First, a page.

233 S.E.2d 425 (W.Va. 1977), 13835, State ex rel. Peacher v. Sencindiver
|Citation:||233 S.E.2d 425, 160 W.Va. 314|
|Opinion Judge:||HARSHBARGER, Justice:|
|Party Name:||STATE of West Virginia ex rel. Charles W. PEACHER, Jr. v. Vance E. SENCINDIVER Judge, et al., Respondents.|
|Attorney:||Radosh & Askin, Steven M. Askin, Martinsburg, for relator. Robert R. Skinner, Pros. Atty., Charles Town, for respondents.|
|Case Date:||April 05, 1977|
|Court:||Supreme Court of Appeals of West Virginia|
Syllabus by the Court
1. Denial of pretrial mental examination of an accused criminal may be an abuse of discretion by a trial court.
2. A writ of prohibition will not issue to prevent a simple abuse of discretion by a trial court. It will only issue where the trial court has no jurisdiction or having such jurisdiction exceeds its legitimate powers. W.Va. Code 53-1-1.
3. W.Va. Code 61-2-1 does not violate the due process clause of our federal and state constitutions. It requires the State to prove, in order to sustain a first degree murder conviction in a felony-murder case, that defendant committed or attempted to commit the named felony and that he committed murder incidental thereto.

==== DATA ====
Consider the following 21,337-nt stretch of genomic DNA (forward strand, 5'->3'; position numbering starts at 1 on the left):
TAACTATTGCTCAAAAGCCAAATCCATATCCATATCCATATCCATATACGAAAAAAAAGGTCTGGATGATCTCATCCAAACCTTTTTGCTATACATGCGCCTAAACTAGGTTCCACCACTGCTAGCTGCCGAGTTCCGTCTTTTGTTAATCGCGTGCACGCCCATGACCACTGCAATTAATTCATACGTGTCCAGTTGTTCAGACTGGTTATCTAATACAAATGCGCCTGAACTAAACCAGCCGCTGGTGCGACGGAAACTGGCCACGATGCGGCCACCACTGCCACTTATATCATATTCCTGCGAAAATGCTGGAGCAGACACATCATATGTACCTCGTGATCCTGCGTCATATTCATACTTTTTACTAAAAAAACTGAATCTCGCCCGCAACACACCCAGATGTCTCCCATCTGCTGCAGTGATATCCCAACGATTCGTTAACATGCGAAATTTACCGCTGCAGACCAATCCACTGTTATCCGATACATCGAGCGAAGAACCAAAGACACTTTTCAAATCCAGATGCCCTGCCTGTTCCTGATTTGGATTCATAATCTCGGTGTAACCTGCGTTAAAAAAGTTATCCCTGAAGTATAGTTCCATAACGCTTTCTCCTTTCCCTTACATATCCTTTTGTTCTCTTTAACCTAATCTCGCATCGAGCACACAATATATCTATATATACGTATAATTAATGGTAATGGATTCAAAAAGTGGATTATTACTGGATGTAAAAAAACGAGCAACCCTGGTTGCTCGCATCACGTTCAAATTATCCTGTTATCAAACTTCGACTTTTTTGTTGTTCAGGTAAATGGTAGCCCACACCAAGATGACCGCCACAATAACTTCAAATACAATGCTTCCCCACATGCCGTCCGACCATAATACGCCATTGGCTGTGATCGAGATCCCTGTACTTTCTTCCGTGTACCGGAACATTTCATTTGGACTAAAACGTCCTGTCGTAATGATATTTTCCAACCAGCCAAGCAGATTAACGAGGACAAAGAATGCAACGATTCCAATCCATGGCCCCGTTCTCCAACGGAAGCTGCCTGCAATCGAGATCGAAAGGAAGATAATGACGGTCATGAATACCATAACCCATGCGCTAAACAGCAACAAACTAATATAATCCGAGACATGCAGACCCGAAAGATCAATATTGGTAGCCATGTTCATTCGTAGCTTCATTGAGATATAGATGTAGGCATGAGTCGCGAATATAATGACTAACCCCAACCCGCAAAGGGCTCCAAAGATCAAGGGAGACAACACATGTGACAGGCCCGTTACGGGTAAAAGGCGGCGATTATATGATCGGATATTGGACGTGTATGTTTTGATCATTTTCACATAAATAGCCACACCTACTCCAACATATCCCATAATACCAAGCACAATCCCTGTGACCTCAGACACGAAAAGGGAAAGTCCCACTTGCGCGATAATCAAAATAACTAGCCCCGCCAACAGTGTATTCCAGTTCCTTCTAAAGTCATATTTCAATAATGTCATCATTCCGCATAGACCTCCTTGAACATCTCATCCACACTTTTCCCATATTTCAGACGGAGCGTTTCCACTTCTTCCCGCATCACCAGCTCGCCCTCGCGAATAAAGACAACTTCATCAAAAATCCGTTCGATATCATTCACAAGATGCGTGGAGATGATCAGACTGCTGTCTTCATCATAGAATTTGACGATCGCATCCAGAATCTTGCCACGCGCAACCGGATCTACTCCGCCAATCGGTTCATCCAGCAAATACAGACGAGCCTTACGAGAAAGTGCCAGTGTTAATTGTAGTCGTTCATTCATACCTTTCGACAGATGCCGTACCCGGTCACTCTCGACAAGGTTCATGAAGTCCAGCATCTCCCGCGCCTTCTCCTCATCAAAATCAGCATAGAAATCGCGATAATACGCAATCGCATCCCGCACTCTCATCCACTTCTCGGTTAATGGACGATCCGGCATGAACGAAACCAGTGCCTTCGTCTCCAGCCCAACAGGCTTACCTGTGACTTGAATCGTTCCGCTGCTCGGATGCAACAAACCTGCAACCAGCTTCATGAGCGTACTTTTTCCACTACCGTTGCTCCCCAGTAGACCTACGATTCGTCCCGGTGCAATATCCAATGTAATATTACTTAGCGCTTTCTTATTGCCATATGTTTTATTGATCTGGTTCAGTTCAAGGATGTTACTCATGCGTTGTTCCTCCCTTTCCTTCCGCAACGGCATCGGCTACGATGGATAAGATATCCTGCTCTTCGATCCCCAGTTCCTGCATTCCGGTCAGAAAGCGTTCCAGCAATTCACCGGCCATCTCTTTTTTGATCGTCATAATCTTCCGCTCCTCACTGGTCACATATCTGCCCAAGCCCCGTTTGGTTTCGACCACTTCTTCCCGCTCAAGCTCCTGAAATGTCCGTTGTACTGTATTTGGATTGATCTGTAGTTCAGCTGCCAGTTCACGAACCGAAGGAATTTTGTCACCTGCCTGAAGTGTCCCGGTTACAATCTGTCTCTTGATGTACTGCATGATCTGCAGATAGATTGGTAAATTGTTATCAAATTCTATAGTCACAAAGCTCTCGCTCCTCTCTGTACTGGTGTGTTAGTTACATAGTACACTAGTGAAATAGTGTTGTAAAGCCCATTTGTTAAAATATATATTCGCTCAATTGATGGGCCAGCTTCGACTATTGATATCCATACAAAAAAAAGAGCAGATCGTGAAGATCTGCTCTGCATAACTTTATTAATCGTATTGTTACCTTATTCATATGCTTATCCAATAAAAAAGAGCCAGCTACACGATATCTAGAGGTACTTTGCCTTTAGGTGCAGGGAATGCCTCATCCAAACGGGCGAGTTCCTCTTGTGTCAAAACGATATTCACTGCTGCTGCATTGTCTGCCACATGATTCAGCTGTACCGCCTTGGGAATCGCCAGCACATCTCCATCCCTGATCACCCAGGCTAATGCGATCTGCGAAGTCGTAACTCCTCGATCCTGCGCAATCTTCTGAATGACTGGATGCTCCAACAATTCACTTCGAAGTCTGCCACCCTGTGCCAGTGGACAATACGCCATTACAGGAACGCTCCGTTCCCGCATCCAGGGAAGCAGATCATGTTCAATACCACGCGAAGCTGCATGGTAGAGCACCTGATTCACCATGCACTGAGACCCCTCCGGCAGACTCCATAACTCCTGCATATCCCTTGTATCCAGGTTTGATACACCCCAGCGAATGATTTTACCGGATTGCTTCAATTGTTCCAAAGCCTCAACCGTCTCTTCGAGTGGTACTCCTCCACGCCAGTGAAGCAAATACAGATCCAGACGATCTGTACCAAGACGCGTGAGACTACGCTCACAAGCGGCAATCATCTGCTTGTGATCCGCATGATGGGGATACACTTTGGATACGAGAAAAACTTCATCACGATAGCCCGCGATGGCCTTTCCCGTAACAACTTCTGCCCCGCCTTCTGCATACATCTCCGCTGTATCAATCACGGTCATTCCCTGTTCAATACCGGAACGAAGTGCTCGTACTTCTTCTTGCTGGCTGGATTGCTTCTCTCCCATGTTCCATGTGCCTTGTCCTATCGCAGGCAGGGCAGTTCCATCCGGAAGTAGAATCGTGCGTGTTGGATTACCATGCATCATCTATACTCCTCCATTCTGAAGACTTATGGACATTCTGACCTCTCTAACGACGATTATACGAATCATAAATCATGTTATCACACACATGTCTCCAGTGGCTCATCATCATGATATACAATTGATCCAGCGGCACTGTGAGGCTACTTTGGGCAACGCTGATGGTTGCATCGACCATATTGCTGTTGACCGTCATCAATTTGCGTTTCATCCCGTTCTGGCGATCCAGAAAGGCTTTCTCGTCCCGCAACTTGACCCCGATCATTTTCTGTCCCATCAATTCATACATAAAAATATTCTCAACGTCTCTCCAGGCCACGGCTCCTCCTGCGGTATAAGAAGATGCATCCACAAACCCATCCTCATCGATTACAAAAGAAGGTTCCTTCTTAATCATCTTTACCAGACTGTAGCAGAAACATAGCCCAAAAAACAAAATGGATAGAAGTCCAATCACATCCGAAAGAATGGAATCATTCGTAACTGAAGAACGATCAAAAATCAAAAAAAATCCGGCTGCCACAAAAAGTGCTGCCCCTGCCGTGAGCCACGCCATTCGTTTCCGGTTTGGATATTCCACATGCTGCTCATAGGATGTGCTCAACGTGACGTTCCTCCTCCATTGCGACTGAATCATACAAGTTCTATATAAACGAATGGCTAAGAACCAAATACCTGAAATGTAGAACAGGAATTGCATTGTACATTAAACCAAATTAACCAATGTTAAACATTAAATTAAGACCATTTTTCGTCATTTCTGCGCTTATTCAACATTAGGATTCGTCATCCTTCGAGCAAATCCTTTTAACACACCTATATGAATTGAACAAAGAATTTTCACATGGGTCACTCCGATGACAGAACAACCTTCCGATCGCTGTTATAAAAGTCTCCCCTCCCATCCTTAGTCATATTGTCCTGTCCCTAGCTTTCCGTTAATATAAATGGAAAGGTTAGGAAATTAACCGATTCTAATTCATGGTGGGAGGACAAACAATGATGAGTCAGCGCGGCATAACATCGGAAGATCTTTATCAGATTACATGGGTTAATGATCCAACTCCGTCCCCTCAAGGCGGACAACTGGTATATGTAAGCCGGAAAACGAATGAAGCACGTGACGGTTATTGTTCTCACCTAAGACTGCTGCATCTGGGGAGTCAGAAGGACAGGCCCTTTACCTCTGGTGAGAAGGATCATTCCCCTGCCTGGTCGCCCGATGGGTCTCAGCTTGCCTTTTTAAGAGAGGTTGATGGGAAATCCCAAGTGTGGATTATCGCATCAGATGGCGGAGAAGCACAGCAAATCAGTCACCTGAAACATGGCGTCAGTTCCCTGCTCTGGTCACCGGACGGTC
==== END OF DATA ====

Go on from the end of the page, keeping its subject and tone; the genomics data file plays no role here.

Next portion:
Petitioner Charles W. Peacher, Jr. was arrested June 30, 1976 and indicted in Jefferson County on September 21, 1976 for murder and burglary.
He was examined by four psychiatrists, two, separately, in the Jefferson County jail, and two at Weston State Hospital.
The Weston examination was court-ordered and made in December, 1976. The psychiatrists reported on January 3, 1977 that defendant was competent to stand trial but they recommended, "A further neurological examination, EEG, and brain scan, neurological examination to rule out organic-pathology as a result of heavy drug usage."
The other psychiatrists also opined that Peacher was competent to be tried. None could give an opinion about his criminal responsibility at the time he allegedly committed the crimes.
On January 19, 1977 petitioner moved the trial court for a continuance of the case, which was docketed for trial on February 8, to allow the neurological examination to be conducted. The court denied the motion
and this Court issued a rule to the trial court, the prosecuting attorney and the sheriff to show cause why prohibition should not issue. The matter was argued March 1, 1977.
The question is whether prohibition should issue to prevent trial of defendant Peacher until he...
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